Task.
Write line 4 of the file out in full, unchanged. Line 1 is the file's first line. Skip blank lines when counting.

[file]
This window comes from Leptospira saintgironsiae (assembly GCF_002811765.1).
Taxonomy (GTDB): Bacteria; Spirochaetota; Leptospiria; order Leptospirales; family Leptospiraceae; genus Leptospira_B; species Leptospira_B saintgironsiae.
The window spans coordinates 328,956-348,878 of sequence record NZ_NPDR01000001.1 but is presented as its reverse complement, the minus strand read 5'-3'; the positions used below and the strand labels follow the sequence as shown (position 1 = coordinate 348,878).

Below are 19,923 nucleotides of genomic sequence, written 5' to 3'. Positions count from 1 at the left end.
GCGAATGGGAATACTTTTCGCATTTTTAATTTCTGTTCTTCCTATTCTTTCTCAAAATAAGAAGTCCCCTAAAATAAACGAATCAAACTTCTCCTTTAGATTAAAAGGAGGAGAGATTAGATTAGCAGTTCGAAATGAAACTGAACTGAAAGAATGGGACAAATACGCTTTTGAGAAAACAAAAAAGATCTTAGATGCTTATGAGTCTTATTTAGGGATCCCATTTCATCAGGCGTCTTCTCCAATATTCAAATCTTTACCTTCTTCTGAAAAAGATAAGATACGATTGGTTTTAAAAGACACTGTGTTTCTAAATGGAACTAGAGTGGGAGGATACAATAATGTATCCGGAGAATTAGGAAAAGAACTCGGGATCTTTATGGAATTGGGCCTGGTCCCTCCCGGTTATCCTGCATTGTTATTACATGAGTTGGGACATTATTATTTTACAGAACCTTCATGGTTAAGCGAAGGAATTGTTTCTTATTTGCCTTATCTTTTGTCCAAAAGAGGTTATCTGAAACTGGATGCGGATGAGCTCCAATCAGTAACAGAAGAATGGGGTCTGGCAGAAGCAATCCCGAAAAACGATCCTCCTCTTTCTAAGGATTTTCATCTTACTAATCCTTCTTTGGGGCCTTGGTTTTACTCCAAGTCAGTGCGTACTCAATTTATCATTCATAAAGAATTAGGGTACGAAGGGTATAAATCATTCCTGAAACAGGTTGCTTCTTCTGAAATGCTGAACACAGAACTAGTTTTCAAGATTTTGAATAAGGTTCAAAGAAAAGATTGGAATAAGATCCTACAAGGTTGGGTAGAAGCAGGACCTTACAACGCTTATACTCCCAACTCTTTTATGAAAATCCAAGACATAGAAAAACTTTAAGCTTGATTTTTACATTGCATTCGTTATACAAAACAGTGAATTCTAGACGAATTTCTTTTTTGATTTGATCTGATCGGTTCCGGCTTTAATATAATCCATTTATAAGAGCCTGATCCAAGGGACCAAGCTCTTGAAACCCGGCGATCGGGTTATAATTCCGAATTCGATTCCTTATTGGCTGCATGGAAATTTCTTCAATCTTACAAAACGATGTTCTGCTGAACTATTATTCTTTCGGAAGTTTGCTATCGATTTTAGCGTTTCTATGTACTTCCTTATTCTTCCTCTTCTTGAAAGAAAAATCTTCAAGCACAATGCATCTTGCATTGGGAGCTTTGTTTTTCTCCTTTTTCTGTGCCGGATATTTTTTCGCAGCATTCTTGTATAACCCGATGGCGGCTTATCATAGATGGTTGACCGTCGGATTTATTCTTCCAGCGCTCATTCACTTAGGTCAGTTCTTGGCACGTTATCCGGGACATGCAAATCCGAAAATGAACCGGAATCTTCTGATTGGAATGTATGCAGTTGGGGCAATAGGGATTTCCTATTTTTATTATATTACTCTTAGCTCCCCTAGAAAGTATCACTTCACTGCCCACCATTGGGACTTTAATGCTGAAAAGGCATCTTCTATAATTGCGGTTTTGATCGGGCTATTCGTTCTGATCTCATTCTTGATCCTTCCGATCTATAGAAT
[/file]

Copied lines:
Below are 19,923 nucleotides of genomic sequence, written 5' to 3'. Positions count from 1 at the left end.